I recently attended a comfort food themed potluck and last minute decided to bring… Caesar salad. Ok hear me out.The sign-up sheet full of pot pies and gratins and lasagnas, and I figured we could all use some salad. And also I had had houseguests all weekend and was pretty fried and needed something easy.
But I really do have a soft spot for Caesar salad. I used to eat it every day after school while watching 30 Minute Meals. Because how else do you unwind after a day of trig and sentence diagramming than with a salad made with so much cheese and too many croutons to soak up all that extra Newman’s Own? After Rachael was done making chicken a la king, I’d follow it up with a marathon of Law & Order because it played simultaneously on both TNT and TBS. Cheers to you, Lenny Briscoe.
These days, I rarely order it out. Restaurants have gotten pretty great about salads with things like persimmon and tahini and spicy peanut brittle and what not so it’s hard to default to romaine. Fortunately, it’s simplicity means it’s pretty easy to pull off at home. My favorite time to make one is not unsimilar to how I used to eat it all those years ago. After a busy morning, sitting by myself, probably listening to a podcast (or let’s be honest, Harry Potter on Audible.)
My version contains the usual suspects–romaine, Parm, crunchy bread, anchovy, egg yolk, but it’s a bit topsy turvy. This is a salad for one, and I like to stick with pantry staples and keep things as easy as possible.
There are always those three packs of hearts of romaine kicking around my fridge, and I’m never without good parmesan. Anchovies? Always on hand. But rather than making an oily mess on the cutting board, I just use a few drops of fish sauce. I also skip the raw egg yolk in the dressing because I definitely want a crispy egg with a runny yolk on top instead. A final topping of Aleppo pepper and sumac spiked breadcrumbs stands in for those highly seasoned bagged croutons I rarely have on hand.
Romaine is standard, but feel free to sub in whatever greens you like. Kale is obligatory these days. Remove the ribs, and slice into fine ribbons. I would toss it and let it sit for a few minutes in the dressing before preparing the egg and the breadcrumbs to let it soften a bit. Little Gems are one of my favorite variations. I tend not to slice these, but instead just removing the stem end and pulling the little leaves apart. And finally, escarole is excellent during the winter. If you’re up for a bit of extra work, it’s very good blackened. Cut the escarole in half (or quarters–they can get very big). Heat a cast iron pan over high with a bit of oil. Add the escarole cut down down, press down, and count to ten. Remove to a cutting board, slice it up, and proceed as written.Print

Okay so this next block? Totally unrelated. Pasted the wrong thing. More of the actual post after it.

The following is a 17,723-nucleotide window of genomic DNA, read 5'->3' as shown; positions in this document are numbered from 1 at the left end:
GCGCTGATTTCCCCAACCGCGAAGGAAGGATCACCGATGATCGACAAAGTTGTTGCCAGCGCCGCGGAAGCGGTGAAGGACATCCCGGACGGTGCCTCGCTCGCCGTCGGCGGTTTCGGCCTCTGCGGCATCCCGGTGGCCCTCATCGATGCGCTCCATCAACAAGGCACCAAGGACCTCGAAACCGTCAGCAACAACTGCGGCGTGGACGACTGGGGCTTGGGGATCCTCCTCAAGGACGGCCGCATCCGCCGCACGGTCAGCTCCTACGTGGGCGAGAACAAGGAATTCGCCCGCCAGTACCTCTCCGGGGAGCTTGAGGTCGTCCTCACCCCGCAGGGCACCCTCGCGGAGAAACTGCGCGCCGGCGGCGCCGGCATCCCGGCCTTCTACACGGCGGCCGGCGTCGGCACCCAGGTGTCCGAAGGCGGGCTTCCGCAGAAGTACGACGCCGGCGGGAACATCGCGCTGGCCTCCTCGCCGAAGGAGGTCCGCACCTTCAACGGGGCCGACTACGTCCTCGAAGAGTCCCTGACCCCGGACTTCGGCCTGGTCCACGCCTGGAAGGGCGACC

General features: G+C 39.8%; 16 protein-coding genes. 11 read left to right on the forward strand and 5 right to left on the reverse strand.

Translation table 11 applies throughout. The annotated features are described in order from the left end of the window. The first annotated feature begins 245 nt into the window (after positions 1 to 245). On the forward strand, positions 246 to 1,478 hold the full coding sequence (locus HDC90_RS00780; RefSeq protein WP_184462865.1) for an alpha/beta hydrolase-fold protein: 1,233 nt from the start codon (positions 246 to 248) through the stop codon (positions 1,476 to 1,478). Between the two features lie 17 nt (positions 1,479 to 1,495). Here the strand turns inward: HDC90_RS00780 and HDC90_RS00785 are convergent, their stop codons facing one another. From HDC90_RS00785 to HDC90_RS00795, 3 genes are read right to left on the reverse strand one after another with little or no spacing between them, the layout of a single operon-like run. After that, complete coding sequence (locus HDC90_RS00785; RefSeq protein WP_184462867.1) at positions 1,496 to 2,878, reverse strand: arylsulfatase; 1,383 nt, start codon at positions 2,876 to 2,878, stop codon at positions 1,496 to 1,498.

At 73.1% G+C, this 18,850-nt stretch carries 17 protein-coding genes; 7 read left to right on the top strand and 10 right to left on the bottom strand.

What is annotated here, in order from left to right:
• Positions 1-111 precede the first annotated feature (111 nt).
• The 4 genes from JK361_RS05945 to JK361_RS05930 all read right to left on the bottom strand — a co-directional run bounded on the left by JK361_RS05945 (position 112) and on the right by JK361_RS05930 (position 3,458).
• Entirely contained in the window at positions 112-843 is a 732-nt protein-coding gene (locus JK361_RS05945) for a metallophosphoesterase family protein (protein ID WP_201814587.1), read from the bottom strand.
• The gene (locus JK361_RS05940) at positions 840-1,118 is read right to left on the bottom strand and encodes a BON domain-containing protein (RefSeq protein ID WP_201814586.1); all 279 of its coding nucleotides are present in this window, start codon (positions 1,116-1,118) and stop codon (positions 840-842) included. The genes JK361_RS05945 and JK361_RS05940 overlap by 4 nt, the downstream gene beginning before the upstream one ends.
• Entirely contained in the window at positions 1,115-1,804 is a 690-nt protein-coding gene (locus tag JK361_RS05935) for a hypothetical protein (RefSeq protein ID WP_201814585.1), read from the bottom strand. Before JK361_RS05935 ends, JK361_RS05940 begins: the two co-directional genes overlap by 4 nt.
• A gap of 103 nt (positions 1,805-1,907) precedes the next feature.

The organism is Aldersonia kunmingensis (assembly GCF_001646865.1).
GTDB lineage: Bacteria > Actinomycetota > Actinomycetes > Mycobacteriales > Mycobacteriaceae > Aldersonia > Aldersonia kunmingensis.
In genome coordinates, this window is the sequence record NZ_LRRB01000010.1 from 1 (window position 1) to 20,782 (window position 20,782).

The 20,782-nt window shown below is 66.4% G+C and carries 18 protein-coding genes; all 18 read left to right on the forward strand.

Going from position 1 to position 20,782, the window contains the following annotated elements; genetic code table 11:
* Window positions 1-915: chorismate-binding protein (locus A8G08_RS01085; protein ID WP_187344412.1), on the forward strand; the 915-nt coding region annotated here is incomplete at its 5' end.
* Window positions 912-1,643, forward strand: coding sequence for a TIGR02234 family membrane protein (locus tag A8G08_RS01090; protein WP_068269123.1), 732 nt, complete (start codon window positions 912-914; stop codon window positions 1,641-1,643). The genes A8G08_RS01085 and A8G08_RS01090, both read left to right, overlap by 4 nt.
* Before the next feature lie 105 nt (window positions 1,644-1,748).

I’ve included exact measurements here, but this is more of a splash and dash sort of a situation. Eyeball it and taste as you go. The dressing will seem quite sharp on it’s own, but it will mellow out once the runny yolk mingles in with everything.
The Aleppo pepper and sumac are optional, but highly recommended. They add an extra layer of twang with their fruity, mildy hot sharpness.
For the dressing:
2 teaspoons lemon juice (half a small lemon)
1/2 teaspoon red wine vinegar
dash of fish sauce
half a small garlic clove
1 teaspoon mayonnaise
2 tablespoon extra virgin olive oil
1 tablespoon coarsely grated Parmesan cheese (or more, you do you)
freshly ground black pepper
For the salad:
1 heart of romaine lettuce
1 tablespoon extra virgin olive oil
2 tablespoon panko breadcrumbs
pinch of Aleppo pepper and sumac (optional)
Prepare you greens. Halve the lettuce down the middle, then cut crosswise into 1″ long sections. Wash and dry and set aside until needed. (I am a huge salad spinner advocate!)
Next, choose a bowl large enough to comfortably fit your lettuce with room to toss it without making a mess. Add the lemon juice, vinegar, and fish sauce to the bottom of the bowl. Smash half of the garlic clove with the flat side of a knife on your cutting board. Finely chop it, then add to the vinegar mixture. Use a small whisk to mix in the mayo–it will be kinda lumpy, that’s ok! It will smooth out as you drizzle in the olive oil, whisking constantly as you do so. Stir in the cheese and as much pepper as you like (I like a lot).
Heat the last tablespoon of olive oil in a small skillet over medium high heat. Add the cleaned lettuce to the bowl with the dressing (don’t mix yet!). Crack the egg into the skillet–it will bubble and hiss! (You can crack the egg into a small dish first and pour it into the pan if you find that easier.) Season with salt and pepper and let cook for two minutes. Meanwhile, toss the lettuce with the dressing.
Remove the egg to the top of your salad. Return the pan to the stove and reduce the heat to medium. Add the breadcrumbs, stir, and let cook for about 30 seconds, until browned and crunchy. Season with salt and pepper, and a pinch of Aleppo pepper if desired. Pour over the salad and eat immediately, preferably on a stool in the kitchen while listening to a podcast.